Integration becomes very handy if you choose to use Wolfram Mathematica. You can evaluate definite and indefinite integrals using two ways.

**1.**You may use "

*Integrate[f, x]*" command for the indefinite integrals, and "

*Integrate[f, {x, upper limit, lower limit}]*" for the definite integrals.

**2.**Use int to enter

**∫**and then use to enter the lower limit, then for the upper limit:

For example, if you would like to find out the following integral of a function using both approaches,

Now, let's look at another example, where you will find detailed Mathematica codes to determine the integral of the following:

Note that the following Mathematica program also implements a numerical integration scheme by using a built-in "

*NIntregate*" command. Look carefully the systaxes used in the following codes to display the results, you may represent them in your own fashion.

**Mathematica Codes:**

**(*Showing Exact Integration of First Problem*)**

**Print["Exact solution of \!\(\*SubsuperscriptBox[\(\[Integral]\), \**

**\(-1\), \(1\)]\)(2\!\(\*SuperscriptBox[\(x\), \(2\)]\)+3)\**

**\[DifferentialD]x"]**

**FullSimplify[\!\(**

**\*SubsuperscriptBox[\(\[Integral]\), \(-1\), \(1\)]\(\((2**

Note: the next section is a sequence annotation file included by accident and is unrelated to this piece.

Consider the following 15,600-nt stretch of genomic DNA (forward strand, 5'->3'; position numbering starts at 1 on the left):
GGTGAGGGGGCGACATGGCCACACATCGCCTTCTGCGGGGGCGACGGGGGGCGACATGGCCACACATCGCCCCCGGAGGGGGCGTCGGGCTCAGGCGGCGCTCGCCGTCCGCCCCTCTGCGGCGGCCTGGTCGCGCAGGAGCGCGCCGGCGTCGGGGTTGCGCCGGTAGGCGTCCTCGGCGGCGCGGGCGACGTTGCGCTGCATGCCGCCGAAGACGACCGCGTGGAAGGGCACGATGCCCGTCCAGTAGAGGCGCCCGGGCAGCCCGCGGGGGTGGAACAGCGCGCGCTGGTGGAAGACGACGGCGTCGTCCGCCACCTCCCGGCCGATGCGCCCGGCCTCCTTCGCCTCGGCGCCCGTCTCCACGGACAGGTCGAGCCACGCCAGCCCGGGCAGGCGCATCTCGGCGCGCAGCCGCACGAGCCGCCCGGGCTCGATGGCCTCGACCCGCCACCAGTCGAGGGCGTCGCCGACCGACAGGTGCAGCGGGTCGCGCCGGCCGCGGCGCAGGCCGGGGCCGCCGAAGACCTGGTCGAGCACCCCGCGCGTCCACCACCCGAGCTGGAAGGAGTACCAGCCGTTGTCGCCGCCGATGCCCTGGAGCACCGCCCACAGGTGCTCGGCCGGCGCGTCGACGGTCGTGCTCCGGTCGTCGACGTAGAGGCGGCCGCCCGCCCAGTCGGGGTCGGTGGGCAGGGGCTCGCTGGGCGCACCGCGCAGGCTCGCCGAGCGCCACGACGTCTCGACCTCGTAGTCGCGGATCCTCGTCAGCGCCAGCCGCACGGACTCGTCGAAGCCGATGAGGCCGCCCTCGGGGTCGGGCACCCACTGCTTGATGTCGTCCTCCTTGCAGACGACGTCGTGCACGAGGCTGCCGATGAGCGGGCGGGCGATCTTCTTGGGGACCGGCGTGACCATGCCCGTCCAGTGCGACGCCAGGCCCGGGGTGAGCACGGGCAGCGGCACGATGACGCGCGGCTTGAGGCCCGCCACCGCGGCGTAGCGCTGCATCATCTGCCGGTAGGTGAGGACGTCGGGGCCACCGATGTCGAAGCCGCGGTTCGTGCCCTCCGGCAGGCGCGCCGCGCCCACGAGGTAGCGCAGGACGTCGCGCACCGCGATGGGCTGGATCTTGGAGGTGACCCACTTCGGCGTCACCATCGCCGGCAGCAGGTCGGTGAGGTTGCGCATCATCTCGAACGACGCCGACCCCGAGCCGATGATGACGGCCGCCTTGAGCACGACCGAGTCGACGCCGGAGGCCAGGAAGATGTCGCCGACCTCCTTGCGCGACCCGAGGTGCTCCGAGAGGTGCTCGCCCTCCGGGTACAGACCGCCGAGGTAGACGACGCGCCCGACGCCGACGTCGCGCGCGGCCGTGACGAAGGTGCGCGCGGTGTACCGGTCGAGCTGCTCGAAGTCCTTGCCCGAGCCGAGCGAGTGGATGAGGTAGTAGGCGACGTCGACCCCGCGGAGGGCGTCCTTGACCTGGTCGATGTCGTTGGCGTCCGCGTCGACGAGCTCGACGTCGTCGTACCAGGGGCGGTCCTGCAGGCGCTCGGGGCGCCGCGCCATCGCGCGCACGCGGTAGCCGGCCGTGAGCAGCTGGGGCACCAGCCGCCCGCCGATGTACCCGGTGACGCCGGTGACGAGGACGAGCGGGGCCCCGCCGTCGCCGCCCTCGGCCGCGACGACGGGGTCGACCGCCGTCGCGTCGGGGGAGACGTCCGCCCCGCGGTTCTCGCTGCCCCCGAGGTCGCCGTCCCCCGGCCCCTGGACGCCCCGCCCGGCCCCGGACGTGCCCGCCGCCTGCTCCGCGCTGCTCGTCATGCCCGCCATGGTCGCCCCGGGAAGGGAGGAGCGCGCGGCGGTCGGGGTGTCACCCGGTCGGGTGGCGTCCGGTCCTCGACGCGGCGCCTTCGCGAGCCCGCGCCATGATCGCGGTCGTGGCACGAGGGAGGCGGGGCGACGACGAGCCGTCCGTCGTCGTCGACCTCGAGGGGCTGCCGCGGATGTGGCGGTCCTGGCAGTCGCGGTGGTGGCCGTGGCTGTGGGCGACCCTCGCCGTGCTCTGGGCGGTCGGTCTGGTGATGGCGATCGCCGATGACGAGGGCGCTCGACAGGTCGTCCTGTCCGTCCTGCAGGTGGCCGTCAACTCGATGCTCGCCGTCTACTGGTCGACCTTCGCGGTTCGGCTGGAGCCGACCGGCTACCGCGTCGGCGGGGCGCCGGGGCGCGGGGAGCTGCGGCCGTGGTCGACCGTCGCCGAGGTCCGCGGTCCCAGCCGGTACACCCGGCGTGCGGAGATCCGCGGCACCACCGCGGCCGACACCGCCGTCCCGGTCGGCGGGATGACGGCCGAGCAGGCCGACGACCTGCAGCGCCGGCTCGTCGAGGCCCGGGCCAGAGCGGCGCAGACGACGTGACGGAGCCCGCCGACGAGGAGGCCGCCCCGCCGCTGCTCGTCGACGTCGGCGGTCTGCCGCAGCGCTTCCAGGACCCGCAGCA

**\*SuperscriptBox[\(x\), \(2\)] + 3)\) \[DifferentialD]x\)\)]**

**(*Showing Numerical Integration of First Problem*)**

**Print["Numerical Integration by Approximation: \**

**\!\(\*SubsuperscriptBox[\(\[Integral]\), \(-1\), \**

**\(1\)]\)(2\!\(\*SuperscriptBox[\(x\), \(2\)]\)+3)\[DifferentialD]x**

**"]**

**NIntegrate[(2 x^2 + 3), {x, -1, 1}]**

**Print["Numerical Integration by Gaussian Rule Order-1: \**

**\!\(\*SubsuperscriptBox[\(\[Integral]\), \(-1\), \**

**\(1\)]\)(2\!\(\*SuperscriptBox[\(x\), \(2\)]\)+3)\[DifferentialD]x**

**"]**

**a = 2 x^2 + 3 /. x -> -Sqrt[1/(3)];**

**b = 2 x^2 + 3 /. x -> Sqrt[1/(3)];**

**c = N[a + b]**

**Program Output:**

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